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Historic Wage Bill Passed: 75% CRA Wage Subsidy for Businesses

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Taxable corporations, business owners, and partnerships in Canada are expressing relief with the Canada Emergency Wage Subsidy, or CEWS. The latest offering by the federal government provides a 75% wage subsidy to eligible employers. It will be for a period of up to 12 weeks and retroactive to March 15, 2020.

Likewise, CEWS is good news to employees, because it prevents job losses. On the part of employers, they can use it to rehire workers that were temporarily laid off due to business closures or reversals. It should also place companies and businesses in a better position to resume normal operations in the aftermath of the crisis.

Historic wage bill

Prime Minister Justin Trudeau asserts that the coronavirus is his generation’s greatest challenge. Battling the virus is similar to fighting a war. The government needs to shield the country from the threat it is facing.

As such, the House of Commons approved in an emergency session on April 11, 2020, the $73 billion CEWS. The flagship program is more than 25% of the government’s emergency fiscal plan to date.

CEWS was enacted to prompt employers experiencing financial dislocation to keep employees on the payroll or rehire those shown the exit. The time frame is while the COVID-19 crisis is ongoing.

Wage subsidy

Under the CEWS, eligible employers will receive a subsidy of up to 100% of the first 75% of pre-crisis wages or salaries of existing employees. An eligible remuneration is equivalent to 75% of salaries and wages paid to new employees.

To be eligible, private corporations or businesses, including non-profit organizations and registered charities, must have a drop of at least 15% in revenue last March and a 30% decline in the succeeding months. In a nutshell, CEWS was designed to help Canada stem the wave of job losses.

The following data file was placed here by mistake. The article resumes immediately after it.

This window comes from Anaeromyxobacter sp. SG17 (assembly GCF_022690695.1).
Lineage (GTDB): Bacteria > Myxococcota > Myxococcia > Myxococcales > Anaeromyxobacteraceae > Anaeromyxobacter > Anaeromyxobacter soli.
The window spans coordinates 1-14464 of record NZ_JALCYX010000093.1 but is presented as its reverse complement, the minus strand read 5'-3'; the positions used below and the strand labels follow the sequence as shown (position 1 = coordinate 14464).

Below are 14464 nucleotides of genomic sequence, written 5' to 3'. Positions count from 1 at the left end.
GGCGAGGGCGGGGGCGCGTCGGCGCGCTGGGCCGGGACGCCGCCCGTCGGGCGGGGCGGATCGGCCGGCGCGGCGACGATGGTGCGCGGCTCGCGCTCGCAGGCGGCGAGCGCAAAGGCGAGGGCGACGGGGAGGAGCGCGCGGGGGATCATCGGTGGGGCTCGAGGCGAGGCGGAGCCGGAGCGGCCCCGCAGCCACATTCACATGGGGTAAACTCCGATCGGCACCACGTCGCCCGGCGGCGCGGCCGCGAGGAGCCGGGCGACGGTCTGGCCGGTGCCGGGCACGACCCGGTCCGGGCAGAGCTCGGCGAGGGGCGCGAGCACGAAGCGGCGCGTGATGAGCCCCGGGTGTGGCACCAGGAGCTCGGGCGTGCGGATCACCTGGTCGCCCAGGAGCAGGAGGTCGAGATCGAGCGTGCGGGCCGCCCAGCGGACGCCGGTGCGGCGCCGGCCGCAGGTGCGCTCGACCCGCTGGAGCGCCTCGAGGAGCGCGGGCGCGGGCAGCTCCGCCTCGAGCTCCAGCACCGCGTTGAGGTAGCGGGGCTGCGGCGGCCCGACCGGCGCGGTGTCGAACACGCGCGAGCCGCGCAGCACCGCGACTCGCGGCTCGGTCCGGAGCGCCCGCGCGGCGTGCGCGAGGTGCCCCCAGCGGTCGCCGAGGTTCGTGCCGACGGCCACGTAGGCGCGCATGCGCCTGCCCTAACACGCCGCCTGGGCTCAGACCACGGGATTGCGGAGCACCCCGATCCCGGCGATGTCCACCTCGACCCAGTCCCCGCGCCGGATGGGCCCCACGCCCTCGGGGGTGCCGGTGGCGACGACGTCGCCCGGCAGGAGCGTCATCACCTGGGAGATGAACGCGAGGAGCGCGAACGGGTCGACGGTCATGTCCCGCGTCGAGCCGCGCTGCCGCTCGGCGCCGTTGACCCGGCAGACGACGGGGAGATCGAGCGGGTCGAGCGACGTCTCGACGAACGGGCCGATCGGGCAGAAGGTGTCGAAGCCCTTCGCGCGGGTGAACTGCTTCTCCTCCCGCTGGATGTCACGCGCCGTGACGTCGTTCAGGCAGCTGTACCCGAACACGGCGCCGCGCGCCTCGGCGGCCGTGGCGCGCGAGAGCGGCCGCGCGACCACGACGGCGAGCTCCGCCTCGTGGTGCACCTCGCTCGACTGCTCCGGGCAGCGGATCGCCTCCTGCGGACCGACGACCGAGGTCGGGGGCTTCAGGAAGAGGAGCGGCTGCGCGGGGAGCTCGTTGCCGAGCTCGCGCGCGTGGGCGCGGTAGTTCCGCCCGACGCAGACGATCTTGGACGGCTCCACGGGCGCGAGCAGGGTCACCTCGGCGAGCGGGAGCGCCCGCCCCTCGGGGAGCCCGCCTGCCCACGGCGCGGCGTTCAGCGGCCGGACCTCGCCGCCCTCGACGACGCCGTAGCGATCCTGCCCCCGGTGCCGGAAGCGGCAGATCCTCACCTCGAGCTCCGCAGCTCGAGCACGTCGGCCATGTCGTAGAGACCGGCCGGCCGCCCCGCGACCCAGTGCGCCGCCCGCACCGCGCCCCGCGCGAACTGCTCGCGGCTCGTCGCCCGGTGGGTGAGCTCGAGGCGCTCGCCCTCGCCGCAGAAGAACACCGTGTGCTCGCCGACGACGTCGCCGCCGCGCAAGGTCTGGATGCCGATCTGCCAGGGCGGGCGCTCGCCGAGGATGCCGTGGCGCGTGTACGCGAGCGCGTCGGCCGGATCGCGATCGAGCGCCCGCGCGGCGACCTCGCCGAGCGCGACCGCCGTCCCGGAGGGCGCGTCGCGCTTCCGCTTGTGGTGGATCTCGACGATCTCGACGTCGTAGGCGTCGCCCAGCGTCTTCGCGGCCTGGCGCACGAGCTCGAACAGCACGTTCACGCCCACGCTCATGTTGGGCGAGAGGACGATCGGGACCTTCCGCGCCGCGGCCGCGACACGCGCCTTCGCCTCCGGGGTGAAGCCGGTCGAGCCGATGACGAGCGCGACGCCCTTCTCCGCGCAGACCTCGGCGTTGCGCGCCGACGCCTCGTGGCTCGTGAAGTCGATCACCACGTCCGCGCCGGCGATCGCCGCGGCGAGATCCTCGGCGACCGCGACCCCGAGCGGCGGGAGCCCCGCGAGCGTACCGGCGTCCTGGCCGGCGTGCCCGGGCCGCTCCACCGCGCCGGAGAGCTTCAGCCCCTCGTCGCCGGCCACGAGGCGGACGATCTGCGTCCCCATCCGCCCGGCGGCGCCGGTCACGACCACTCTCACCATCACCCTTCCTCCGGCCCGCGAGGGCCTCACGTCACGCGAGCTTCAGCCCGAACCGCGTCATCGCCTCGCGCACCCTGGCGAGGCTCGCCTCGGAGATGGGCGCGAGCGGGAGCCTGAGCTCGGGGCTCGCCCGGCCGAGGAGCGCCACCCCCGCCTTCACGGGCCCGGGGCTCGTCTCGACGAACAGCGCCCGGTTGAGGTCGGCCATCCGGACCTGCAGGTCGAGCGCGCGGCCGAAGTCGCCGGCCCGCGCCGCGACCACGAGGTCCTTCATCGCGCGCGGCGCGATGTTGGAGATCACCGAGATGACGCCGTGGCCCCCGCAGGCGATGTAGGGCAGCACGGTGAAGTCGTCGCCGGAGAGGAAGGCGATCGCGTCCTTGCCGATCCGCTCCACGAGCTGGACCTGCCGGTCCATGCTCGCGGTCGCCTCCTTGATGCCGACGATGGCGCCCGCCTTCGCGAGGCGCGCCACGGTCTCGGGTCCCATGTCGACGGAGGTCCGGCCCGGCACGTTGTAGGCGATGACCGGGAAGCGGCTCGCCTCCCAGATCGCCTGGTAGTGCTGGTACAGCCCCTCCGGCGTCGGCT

Hardest-hit sector

The aviation sector is taking the hardest hit during this coronavirus pandemic. Most airline companies, including Air Canada (TSX:AC), have been laying off thousands of workers. The country’s flag carrier and most dominant airline let go of 16,500 workers. It was the biggest layoff by a Canadian firm thus far.

Unions have also revealed that 5,100 flight attendants and 600 pilots are on unpaid leave. The health crisis forced Air Canada to abruptly cut seat capacity by 85-90% where the results are significant revenue losses.

Talk of bankruptcy and a possible bailout are already swirling about Air Canada. The way to a near-term recovery is the lifting of domestic and international travel restrictions as well as the return of passenger traffic. However, the travel ban might extend for months, as Canada is far from flattening the curve.

The shares of Air Canada rose to $20.08 on April 9, 2020, but went down to $18.15 as of this writing. The year-to-date loss stands at 62.6%.

More waves coming

The federal government expects more waves of layoffs or furlough as the lockdown drags on. Like Air Canada, many employers and business owners will be applying for and using CEWS. Emergency income support is badly needed to survive the pandemic.

This article represents the opinion of the writer, who may disagree with the “official” recommendation position of a Motley Fool premium service or advisor. We’re Motley! Questioning an investing thesis — even one of our own — helps us all think critically about investing and make decisions that help us become smarter, happier, and richer, so we sometimes publish articles that may not be in line with recommendations, rankings or other content.

Fool contributor Christopher Liew has no position in any of the stocks mentioned.

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